Yes Virginia, there is a United States. Most posts published on this blog are dedicated to Virginia-specific issues. This post is an exception. It is an attempt to understand the unexpected popularity of Donald Trump. While all states are impacted by the federal government and national politics, Virginia is perhaps the most affected state. The proximity of Northern Virginia to the nation’s capital as well as the military influence over Hampton Roads’ economy make the federal government particularly important to Virginia. So it behooves us to understand the president and how the heck he got elected.
Saul who? Saul Alinsky was a Chicago-born community organizer and writer. He was best known for his book Rules for Radicals published in 1971. Even before his famous (or infamous) book Alinsky was on the political radar. In 1966 William F. Buckley wrote an article in his “On the Right” column calling Alinsky an iconoclast and “close to being an organizational genius.” However, as would be the case with many critics on the left and right, Buckley ultimately found Alinsky’s approach ineffective. Famously, Hillary Clinton’s undergraduate thesis was a 92-page critique of Mr. Alinsky and his methods. Back in 1969, 22-year-old Clinton was sympathetic to Alinsky’s concerns but ultimately found his approach ineffective. Even Hoover’s FBI kept a close eye on Alinsky during the late 1960s. But the 1960s came and went and Saul Alinsky’s Rules for Radicals was written and discussed, and then faded from view. There were momentary flare-ups around Hillary Clinton becoming First Lady and Barack Obama becoming president. However, Alinsky was largely relegated to those creaky crevices of the cultural cranium as a curious cartoon-like character. Or … was he?
Donald Trump and the resurrection of Saul Alinsky. As far back as early 2016 the right wing-media outlet Newsmax began to see parallels between Donald Trump’s approach as a candidate and Alinsky’s Rules for Radicals. After being elected some of President Trump’s conservative critics continued to associate Trump’s actions with the Alinsky brand. Could it be? Could this odd collection of #neverTrumpers have unraveled the secret to Donald Trump’s inexplicable election success? Is he simply following Saul Alinsky’s Rules for Radicals? Repeated searches of Trumpian philosophy found no fond commentary by The Donald for The Saul. However, there are many points of commonality between Trump and Alinsky.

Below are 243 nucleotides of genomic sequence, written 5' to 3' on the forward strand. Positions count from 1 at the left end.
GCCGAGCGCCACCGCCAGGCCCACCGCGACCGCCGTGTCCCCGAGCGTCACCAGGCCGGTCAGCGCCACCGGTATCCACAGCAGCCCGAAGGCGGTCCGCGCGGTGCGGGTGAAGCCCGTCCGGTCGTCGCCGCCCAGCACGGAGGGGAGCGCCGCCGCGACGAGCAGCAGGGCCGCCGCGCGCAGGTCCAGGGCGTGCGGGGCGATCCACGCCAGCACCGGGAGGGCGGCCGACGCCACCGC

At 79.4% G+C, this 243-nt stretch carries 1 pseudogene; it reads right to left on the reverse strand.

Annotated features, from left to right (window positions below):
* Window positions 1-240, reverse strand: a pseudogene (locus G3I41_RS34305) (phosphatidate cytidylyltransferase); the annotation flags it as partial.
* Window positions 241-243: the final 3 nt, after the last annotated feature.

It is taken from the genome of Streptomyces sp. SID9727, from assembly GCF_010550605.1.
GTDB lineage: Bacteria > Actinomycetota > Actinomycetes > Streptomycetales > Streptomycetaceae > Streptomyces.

A baker’s dozen. Alinsky outlines 13 specific rules in his book. Donald Trump is following 12 of them. To wit (along with the Trump translation or Trumplation):
- “Power is not only what you have but what the enemy thinks you have.” (Trumplation: constant exaggeration.)
- “Never go outside the expertise of your people.” (Trumplation: Make America Great Again. A simple, understandable motto.)
- “Whenever possible go outside the expertise of the enemy.” (Trumplation: Canada’s 243% tariff on U.S. dairy products … who knew?)
- “Make the enemy live up to its own book of rules.” (Trumplation: Slam Hillary Clinton for taking millions for giving speeches to banks.)
- “Ridicule is man’s most potent weapon.” (Trumplation: Crooked Hillary, Corrupt Kaine.)
- “A good tactic is one your people enjoy.” (Trumplation: campaign speeches that look like revival meetings, “deplorables” as a badge of honor.”)
- “A tactic that drags on too long becomes a drag.” Trumplation: (Whatever happened to the NFL kneeling “controversy”?)
- “Keep the pressure on.” (Trumplation: From North Korea to the EU to London to Helsinki backed by an unending chorus of tweets.)
- “The threat is usually more terrifying than the thing itself.” (Trumplation: Nominate me or I’ll go third party.)
- “The major premise for tactics is the development of operations that will maintain a constant pressure upon the opposition.” (Trumplation: One Donald Trump tweeting, many Democrats attempting to rebut.)
- “If you push a negative hard and deep enough it will break through into its counterside” (Trumplation: Forget my business deals, look at Crooked Hillary, Crooked Hillary, Crooked Hillary …)
- “The price of a successful attack is a constructive alternative.” (Trumplation: The only rule he seems to have missed although GDP growth through corporate tax cuts might be an example.)
- “Pick the target, freeze it, personalize it, and polarize it.” (Trumplation: target individuals not institutions – Carmen Yulin Cruz, Stephen Colbert, Megyn Kelly.)
Advise to President Trump. Read Hillary’s thesis. She did get an “A”. Alinsky’s tactics work well at first but fail to create a lasting unity among their adherents. They generate notoriety at a rapid rate but the momentum doesn’t last. Charles “the Hammer” Martel may have defeated the Moors at Tours but it was his grandson King Charles (aka Charlemagne or “Charles the Great”) who forged an empire. Hammers are forgotten while greatness is not. Hammer time is over. What’s next Mr. President? You’ve taken the rules for radicals as far as they will go. It’s time to start writing “lessons for leaders.”
— Don Rippert